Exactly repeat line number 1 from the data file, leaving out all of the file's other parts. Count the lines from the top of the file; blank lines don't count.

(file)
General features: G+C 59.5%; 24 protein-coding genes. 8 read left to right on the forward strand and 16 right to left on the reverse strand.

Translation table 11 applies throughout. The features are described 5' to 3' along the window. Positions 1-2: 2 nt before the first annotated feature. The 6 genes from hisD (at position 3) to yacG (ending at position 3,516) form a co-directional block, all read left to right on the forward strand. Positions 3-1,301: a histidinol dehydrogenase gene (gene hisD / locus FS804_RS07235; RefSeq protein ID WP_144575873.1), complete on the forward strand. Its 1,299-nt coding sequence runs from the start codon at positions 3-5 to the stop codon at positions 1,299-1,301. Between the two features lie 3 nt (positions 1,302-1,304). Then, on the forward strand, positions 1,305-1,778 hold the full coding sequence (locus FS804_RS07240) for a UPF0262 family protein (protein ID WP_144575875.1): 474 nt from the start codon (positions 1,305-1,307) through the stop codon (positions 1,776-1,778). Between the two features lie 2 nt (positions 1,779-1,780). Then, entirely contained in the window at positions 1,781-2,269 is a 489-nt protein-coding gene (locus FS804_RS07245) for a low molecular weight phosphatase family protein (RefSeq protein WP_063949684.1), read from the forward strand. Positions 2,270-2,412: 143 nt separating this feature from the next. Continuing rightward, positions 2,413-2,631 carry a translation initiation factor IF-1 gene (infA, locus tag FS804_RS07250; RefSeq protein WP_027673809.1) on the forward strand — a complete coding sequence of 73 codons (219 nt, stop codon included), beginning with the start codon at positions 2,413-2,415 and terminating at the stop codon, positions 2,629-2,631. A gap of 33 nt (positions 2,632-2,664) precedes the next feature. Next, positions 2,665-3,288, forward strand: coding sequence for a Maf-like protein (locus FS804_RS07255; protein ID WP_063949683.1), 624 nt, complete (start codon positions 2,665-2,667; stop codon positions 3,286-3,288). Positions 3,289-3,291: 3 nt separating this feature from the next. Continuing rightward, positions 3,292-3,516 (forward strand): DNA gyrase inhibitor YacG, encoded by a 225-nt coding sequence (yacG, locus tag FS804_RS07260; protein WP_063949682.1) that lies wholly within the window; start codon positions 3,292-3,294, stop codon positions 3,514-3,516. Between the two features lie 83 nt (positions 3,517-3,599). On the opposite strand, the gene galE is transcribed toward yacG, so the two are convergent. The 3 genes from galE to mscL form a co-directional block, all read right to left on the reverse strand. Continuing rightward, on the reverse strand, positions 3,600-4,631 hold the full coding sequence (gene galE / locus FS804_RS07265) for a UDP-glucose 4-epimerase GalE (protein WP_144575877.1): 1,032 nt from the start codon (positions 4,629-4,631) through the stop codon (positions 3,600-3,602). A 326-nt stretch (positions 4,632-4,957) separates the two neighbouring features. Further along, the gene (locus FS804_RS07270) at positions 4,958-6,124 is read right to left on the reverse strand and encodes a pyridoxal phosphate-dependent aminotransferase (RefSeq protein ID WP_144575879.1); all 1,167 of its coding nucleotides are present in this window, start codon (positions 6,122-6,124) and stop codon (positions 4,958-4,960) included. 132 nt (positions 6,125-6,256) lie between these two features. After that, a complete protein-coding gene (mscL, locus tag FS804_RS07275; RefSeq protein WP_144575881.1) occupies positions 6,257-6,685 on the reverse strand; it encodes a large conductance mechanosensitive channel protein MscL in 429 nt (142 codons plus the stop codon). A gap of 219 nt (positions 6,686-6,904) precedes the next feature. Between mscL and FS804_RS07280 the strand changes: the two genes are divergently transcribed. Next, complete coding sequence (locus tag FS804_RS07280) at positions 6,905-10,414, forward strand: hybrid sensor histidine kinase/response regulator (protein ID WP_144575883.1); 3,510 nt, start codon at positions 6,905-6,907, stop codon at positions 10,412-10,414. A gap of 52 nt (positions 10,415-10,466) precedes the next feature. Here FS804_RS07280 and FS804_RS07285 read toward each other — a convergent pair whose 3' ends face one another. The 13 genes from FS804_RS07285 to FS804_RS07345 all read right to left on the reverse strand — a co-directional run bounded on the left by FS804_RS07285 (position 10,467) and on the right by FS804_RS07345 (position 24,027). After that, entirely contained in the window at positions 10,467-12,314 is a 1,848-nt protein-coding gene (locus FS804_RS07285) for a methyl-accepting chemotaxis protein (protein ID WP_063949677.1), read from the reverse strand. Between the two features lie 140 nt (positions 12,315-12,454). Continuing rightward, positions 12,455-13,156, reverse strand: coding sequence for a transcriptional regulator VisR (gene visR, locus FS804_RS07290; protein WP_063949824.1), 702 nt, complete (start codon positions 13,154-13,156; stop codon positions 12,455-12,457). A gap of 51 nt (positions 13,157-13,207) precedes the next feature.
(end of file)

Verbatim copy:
General features: G+C 59.5%; 24 protein-coding genes. 8 read left to right on the forward strand and 16 right to left on the reverse strand.